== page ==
Foreign Language and Literature
Certain employers, such as government agencies, prefer to hire people who are proficient in at least one foreign language. In fact, the study of foreign languages and literature may provide a well-rounded and valuable experience for career development regardless of field. For those interested in pursuing a career strictly in foreign language and literature, careers as an educator, translator or interpreter are available options.
Inside Foreign Language and Literature
In general, the study of foreign language and literature entails knowing about foreign cultures, history, political systems and ideologies, as well as at least one foreign language. An undergraduate degree program in French, for example, might include courses in film and theatre, contemporary culture, writing styles, gender studies, globalization and various styles of literature. The most common careers in foreign language and literature include postsecondary teaching, interpreting and translating.
As a teacher at a 4-year institution or junior college, much of the time is spent educating students, preparing lectures and grading students' work. Tenured positions typically require candidates to possess a doctoral degree, but a bachelor's degree is generally suitable to enter the field and begin teaching. In addition, those interested in this profession should possess excellent communication skills, have a strong desire to learn and be self-motivated. Working as a graduate teaching assistant can provide experience while pursuing a doctorate.
According to the U.S. Bureau of Labor Statistics (BLS), the average annual earnings of foreign language and literature postsecondary teachers in May 2010 was $66,520 (www.bls.gov). There's a considerable amount of competition for jobs amongst postsecondary teachers. Possessing a doctoral degree allows for the best job opportunities, but the majority of opportunities will be available for part-time and non-tenured positions.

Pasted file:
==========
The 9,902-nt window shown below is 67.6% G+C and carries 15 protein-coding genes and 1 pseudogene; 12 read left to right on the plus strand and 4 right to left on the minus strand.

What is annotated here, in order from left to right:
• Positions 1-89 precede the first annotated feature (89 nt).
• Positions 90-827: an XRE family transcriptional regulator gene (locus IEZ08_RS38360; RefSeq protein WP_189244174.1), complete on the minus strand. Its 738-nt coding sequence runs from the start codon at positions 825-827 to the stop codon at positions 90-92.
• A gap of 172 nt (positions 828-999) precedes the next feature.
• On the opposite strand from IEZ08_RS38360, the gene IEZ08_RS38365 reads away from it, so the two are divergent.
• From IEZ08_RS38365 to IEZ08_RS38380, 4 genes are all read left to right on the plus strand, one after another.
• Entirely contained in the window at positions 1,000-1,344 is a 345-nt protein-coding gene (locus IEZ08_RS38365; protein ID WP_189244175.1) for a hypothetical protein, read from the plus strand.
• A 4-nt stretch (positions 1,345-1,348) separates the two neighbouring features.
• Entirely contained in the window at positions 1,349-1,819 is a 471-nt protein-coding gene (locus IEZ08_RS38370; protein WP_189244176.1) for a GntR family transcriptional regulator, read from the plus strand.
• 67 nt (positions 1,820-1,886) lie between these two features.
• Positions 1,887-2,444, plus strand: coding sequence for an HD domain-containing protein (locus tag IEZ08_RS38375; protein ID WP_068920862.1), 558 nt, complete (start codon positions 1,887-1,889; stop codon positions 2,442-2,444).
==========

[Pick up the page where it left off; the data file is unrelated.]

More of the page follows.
Another work option in this field is as an interpreter or translator, which requires the ability to convert words, concepts and ideas from one language to another. A translator works with written sources, primarily receiving and submitting work via computer using translation software. Whereas, an interpreter must be able to translate spoken words both simultaneously and consecutively, as well as focus on what's said. Both require the ability to understand the context, subject matter and cultural specifics involved.
The BLS states that roughly 26% of interpreters and translators are self-employed. Fluency in a minimum of two languages is required, and many jobs require at least a bachelor's degree, although some don't. Those with international experience or native speakers of two languages are in high demand. These professionals may work for the government, in private or public institutions, an airline or in the medical field. Although certification isn't required, many state and municipal courts offer some form of certification for judicial work through the National Association of Judiciary Interpreters and Translators. In addition, the International Association of Conference Interpreters offers certification for those jobs.
Approximately 50,000 interpreters and translators worked in 2008, with the estimated growth to be 22% from 2008-2018, per the BLS. The best job opportunities are predicted for those specializing in Portuguese, German, Italian, French and Spanish. In 2010, the average salary for interpreters and translators was $49,790, with those in consulting, telecommunications and the federal government making the most.
Learn More About Foreign Language and Literature
A strong background in foreign language and literature can open many doors within a wide variety of fields. Education-Portal.com can help you discover what path is best for you.
The required degree varies by career choice, and in some instances a degree in a foreign language may not even be necessary. The links below provide training information to assist you on a career.
- Education for Foreign Language Teachers
- Translation Degree Information
- Adult Education Courses in Foreign Languages
Knowledge of a foreign language grants access to many different career paths, but for those interested in education or translation services, career options will vary based on experience and education.
- Career Information for a Foreign Languages Degree
- Reasons to Study a Foreign Language
- French Teacher
- Certified Translator
Distance Learning Options
While there are several on-campus foreign language and literature program options, with the help of the Internet, you can find convenience in taking a distance learning program from home.
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